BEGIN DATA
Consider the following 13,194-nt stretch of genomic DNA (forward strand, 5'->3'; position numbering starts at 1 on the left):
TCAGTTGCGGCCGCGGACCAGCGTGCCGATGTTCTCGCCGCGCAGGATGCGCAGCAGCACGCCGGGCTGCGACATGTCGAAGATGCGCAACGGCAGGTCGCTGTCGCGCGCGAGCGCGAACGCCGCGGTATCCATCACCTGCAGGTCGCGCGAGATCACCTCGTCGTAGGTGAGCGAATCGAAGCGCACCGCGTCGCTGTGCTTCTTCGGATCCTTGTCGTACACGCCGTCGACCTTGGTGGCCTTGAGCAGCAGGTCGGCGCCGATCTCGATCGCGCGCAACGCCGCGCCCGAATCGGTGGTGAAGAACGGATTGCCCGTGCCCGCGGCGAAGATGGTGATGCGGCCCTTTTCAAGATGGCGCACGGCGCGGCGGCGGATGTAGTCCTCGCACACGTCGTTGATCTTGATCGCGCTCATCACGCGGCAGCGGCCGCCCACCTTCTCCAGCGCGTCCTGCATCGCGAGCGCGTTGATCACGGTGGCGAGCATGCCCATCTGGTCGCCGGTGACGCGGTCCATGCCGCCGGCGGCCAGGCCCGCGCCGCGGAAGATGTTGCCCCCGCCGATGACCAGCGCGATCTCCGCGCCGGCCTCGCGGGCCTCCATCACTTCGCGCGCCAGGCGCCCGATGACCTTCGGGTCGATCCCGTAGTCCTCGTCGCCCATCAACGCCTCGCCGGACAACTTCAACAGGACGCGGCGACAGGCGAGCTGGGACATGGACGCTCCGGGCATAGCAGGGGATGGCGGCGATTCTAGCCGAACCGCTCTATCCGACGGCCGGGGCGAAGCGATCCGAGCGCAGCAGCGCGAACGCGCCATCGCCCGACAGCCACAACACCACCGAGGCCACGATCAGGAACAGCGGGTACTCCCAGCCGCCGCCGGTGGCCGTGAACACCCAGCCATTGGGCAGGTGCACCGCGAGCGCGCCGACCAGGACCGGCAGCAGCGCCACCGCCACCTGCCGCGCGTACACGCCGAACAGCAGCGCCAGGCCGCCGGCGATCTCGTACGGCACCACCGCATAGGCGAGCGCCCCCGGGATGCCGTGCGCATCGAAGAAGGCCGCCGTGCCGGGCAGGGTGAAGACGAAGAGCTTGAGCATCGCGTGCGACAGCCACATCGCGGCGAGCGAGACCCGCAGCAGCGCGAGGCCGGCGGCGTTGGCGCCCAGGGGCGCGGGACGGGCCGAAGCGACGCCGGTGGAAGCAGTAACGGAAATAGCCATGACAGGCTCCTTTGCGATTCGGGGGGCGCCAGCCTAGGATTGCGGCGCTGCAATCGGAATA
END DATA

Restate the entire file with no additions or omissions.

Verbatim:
Consider the following 13,194-nt stretch of genomic DNA (forward strand, 5'->3'; position numbering starts at 1 on the left):
TCAGTTGCGGCCGCGGACCAGCGTGCCGATGTTCTCGCCGCGCAGGATGCGCAGCAGCACGCCGGGCTGCGACATGTCGAAGATGCGCAACGGCAGGTCGCTGTCGCGCGCGAGCGCGAACGCCGCGGTATCCATCACCTGCAGGTCGCGCGAGATCACCTCGTCGTAGGTGAGCGAATCGAAGCGCACCGCGTCGCTGTGCTTCTTCGGATCCTTGTCGTACACGCCGTCGACCTTGGTGGCCTTGAGCAGCAGGTCGGCGCCGATCTCGATCGCGCGCAACGCCGCGCCCGAATCGGTGGTGAAGAACGGATTGCCCGTGCCCGCGGCGAAGATGGTGATGCGGCCCTTTTCAAGATGGCGCACGGCGCGGCGGCGGATGTAGTCCTCGCACACGTCGTTGATCTTGATCGCGCTCATCACGCGGCAGCGGCCGCCCACCTTCTCCAGCGCGTCCTGCATCGCGAGCGCGTTGATCACGGTGGCGAGCATGCCCATCTGGTCGCCGGTGACGCGGTCCATGCCGCCGGCGGCCAGGCCCGCGCCGCGGAAGATGTTGCCCCCGCCGATGACCAGCGCGATCTCCGCGCCGGCCTCGCGGGCCTCCATCACTTCGCGCGCCAGGCGCCCGATGACCTTCGGGTCGATCCCGTAGTCCTCGTCGCCCATCAACGCCTCGCCGGACAACTTCAACAGGACGCGGCGACAGGCGAGCTGGGACATGGACGCTCCGGGCATAGCAGGGGATGGCGGCGATTCTAGCCGAACCGCTCTATCCGACGGCCGGGGCGAAGCGATCCGAGCGCAGCAGCGCGAACGCGCCATCGCCCGACAGCCACAACACCACCGAGGCCACGATCAGGAACAGCGGGTACTCCCAGCCGCCGCCGGTGGCCGTGAACACCCAGCCATTGGGCAGGTGCACCGCGAGCGCGCCGACCAGGACCGGCAGCAGCGCCACCGCCACCTGCCGCGCGTACACGCCGAACAGCAGCGCCAGGCCGCCGGCGATCTCGTACGGCACCACCGCATAGGCGAGCGCCCCCGGGATGCCGTGCGCATCGAAGAAGGCCGCCGTGCCGGGCAGGGTGAAGACGAAGAGCTTGAGCATCGCGTGCGACAGCCACATCGCGGCGAGCGAGACCCGCAGCAGCGCGAGGCCGGCGGCGTTGGCGCCCAGGGGCGCGGGACGGGCCGAAGCGACGCCGGTGGAAGCAGTAACGGAAATAGCCATGACAGGCTCCTTTGCGATTCGGGGGGCGCCAGCCTAGGATTGCGGCGCTGCAATCGGAATA